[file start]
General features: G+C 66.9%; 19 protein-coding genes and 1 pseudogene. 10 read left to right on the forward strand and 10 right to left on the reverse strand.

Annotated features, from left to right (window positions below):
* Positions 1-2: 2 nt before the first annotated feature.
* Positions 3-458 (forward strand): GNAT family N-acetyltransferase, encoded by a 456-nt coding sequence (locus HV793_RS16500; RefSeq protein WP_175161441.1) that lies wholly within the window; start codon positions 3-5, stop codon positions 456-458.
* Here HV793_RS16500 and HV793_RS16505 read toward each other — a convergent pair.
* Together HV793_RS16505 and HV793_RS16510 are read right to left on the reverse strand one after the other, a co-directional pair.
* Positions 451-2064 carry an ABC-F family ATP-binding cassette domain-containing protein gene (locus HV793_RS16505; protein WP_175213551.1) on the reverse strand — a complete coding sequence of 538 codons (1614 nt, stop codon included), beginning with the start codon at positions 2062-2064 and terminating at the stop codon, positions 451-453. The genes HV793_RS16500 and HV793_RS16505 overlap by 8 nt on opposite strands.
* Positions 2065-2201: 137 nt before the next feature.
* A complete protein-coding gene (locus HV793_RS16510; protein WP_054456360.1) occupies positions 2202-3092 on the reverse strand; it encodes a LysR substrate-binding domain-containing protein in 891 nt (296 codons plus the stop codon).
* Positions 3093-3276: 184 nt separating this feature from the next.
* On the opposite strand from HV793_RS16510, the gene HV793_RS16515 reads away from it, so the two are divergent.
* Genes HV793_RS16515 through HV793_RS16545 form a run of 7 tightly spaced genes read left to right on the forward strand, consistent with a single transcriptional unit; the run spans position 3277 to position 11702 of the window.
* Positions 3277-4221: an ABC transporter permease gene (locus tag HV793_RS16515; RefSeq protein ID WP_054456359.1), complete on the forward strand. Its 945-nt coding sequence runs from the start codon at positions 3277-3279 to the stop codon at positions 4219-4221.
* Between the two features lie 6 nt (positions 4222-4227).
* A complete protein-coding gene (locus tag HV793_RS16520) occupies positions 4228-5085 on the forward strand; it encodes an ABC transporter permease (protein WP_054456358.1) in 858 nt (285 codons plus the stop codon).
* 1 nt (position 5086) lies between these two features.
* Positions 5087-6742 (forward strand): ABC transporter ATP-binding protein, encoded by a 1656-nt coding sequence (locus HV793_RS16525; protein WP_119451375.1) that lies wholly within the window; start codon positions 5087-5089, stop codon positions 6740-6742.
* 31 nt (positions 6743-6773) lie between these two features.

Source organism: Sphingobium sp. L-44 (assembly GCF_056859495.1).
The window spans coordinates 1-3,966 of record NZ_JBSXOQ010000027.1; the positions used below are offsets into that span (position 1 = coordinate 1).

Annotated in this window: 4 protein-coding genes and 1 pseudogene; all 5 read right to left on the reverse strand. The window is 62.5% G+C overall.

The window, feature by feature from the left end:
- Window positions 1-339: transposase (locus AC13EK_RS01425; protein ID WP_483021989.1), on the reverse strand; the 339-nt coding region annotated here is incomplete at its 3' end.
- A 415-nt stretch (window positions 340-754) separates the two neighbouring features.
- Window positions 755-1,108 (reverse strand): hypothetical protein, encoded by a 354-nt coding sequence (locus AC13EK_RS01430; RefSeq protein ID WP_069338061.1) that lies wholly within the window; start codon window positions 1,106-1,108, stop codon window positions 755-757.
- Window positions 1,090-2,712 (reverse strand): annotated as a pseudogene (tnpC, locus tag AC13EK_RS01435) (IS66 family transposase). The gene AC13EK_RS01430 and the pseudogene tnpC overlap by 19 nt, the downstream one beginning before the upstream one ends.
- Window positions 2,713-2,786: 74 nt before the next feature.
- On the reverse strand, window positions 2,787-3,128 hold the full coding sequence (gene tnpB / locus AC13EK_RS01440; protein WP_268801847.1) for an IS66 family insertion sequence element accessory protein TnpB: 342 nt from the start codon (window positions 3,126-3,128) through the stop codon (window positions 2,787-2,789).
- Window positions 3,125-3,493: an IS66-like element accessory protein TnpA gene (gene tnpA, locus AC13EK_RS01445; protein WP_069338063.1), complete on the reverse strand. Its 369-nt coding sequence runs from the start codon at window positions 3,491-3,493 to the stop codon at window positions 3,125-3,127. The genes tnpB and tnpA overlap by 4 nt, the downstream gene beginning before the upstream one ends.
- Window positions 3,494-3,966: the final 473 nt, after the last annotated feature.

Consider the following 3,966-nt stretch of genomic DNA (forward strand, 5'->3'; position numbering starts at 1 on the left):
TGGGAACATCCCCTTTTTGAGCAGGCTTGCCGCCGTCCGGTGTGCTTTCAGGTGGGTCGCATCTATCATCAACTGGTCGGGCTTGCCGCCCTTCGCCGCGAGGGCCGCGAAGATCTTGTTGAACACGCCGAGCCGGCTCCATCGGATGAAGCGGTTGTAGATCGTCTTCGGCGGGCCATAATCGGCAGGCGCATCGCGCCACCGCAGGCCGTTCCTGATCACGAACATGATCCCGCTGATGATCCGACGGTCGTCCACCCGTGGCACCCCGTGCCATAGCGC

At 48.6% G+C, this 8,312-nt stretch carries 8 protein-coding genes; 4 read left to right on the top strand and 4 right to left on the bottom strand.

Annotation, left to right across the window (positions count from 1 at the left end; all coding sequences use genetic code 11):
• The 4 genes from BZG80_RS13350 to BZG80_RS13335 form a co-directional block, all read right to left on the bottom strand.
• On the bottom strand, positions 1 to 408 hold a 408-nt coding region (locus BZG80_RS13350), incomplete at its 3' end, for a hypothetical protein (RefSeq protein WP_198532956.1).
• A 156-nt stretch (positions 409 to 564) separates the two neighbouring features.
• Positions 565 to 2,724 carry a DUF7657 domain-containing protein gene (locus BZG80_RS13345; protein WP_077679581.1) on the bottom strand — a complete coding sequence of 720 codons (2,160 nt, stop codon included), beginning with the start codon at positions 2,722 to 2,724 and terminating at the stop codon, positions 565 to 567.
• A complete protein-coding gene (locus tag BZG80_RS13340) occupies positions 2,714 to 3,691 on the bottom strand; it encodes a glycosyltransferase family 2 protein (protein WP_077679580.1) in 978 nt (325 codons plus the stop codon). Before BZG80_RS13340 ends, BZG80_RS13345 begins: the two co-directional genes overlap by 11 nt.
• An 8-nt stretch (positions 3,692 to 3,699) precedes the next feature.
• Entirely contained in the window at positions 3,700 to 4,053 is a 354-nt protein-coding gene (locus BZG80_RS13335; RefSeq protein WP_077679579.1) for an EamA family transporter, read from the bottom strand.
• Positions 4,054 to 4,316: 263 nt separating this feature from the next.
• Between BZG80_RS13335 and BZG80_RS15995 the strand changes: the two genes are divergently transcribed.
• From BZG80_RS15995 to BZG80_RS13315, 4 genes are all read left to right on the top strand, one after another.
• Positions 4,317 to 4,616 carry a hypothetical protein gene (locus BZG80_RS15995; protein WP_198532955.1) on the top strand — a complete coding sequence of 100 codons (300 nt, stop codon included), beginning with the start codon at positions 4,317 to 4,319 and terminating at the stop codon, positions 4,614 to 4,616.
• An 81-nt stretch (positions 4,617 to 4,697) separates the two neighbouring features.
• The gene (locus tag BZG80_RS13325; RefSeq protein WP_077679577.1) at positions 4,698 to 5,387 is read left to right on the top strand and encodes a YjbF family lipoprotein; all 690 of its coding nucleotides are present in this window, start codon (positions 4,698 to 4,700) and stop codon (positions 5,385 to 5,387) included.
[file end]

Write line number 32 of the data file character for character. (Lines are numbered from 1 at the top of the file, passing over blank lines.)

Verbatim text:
TGGGAACATCCCCTTTTTGAGCAGGCTTGCCGCCGTCCGGTGTGCTTTCAGGTGGGTCGCATCTATCATCAACTGGTCGGGCTTGCCGCCCTTCGCCGCGAGGGCCGCGAAGATCTTGTTGAACACGCCGAGCCGGCTCCATCGGATGAAGCGGTTGTAGATCGTCTTCGGCGGGCCATAATCGGCAGGCGCATCGCGCCACCGCAGGCCGTTCCTGATCACGAACATGATCCCGCTGATGATCCGACGGTCGTCCACCCGTGGCACCCCGTGCCATAGCGC